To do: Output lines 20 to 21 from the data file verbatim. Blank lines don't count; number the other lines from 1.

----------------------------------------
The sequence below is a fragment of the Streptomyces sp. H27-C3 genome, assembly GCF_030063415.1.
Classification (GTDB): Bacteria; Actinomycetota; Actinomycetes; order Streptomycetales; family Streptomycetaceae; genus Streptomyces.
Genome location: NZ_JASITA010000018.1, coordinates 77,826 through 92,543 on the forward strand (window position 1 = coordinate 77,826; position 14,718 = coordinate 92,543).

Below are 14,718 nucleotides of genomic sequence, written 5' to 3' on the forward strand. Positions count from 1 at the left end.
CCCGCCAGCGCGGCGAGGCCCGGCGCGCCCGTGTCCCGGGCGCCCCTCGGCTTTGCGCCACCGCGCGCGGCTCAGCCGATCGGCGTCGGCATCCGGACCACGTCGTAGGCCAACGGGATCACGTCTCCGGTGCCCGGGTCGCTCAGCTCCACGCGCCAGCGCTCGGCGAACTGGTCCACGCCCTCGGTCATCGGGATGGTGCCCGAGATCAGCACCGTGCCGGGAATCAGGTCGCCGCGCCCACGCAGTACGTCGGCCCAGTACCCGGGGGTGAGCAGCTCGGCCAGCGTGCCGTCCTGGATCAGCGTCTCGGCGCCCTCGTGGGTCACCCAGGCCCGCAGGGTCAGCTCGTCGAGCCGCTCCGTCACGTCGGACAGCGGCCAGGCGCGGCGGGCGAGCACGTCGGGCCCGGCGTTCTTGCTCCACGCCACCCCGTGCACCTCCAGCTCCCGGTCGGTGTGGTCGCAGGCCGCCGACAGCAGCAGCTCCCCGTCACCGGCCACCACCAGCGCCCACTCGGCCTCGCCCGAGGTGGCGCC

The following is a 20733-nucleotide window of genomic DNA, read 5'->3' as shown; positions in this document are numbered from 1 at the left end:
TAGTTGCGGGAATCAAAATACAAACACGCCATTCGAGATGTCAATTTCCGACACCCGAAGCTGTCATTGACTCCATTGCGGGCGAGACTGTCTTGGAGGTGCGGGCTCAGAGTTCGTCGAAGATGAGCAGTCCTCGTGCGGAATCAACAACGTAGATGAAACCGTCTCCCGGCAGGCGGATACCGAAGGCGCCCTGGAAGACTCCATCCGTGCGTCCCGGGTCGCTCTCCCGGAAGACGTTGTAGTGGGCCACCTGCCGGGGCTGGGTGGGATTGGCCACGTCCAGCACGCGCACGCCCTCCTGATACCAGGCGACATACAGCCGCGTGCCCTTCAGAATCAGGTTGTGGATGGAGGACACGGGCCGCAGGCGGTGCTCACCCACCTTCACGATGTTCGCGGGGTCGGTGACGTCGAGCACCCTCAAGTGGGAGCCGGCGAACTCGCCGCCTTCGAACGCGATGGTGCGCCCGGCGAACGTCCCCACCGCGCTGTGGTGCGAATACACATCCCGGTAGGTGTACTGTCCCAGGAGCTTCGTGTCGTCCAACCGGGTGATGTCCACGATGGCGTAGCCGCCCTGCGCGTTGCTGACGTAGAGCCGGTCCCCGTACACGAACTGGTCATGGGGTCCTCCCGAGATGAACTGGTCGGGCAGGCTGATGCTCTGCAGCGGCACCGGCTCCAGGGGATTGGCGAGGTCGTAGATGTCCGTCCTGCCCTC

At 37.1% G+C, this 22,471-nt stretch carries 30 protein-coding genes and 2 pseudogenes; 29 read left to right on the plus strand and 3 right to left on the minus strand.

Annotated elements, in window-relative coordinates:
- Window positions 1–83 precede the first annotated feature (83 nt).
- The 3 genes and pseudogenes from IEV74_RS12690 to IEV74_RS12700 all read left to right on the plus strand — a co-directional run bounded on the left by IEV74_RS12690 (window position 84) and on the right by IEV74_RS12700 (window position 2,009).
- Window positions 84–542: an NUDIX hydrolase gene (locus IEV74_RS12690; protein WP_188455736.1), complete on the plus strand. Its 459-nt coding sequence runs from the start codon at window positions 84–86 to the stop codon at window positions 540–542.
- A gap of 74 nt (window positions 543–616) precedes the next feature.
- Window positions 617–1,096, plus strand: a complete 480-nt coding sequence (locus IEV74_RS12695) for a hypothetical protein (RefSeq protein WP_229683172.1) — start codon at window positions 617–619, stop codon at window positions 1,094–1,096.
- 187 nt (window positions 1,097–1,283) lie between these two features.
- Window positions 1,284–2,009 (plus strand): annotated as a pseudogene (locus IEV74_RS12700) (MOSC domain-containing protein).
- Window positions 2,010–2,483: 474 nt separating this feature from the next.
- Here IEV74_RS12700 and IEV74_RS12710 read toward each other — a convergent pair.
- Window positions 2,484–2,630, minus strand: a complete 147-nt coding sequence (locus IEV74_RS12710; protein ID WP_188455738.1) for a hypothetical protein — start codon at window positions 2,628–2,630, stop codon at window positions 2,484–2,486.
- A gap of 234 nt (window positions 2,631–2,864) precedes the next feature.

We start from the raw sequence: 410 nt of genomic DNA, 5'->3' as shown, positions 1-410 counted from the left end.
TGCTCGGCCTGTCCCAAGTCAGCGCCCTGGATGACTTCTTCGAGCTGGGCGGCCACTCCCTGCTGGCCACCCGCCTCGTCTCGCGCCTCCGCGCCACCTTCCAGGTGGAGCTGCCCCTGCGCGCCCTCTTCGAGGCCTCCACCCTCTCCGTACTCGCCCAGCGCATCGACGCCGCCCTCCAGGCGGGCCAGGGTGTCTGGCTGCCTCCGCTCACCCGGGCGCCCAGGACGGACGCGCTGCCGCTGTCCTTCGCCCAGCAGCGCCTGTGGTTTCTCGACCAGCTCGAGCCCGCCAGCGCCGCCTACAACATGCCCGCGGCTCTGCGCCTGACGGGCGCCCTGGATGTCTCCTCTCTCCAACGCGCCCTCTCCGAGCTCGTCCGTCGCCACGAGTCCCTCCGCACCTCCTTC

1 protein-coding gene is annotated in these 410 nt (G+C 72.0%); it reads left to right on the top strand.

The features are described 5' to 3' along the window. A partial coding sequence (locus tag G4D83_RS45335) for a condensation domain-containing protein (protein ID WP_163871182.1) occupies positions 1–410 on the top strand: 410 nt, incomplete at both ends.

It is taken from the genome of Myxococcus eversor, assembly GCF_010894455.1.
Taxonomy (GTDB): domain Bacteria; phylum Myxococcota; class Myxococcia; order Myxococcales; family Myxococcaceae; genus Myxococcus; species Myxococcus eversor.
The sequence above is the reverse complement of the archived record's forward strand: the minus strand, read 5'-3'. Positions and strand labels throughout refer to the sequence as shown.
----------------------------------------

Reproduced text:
- A gap of 234 nt (window positions 2,631–2,864) precedes the next feature.

We start from the raw sequence: 410 nt of genomic DNA, 5'->3' as shown, positions 1-410 counted from the left end.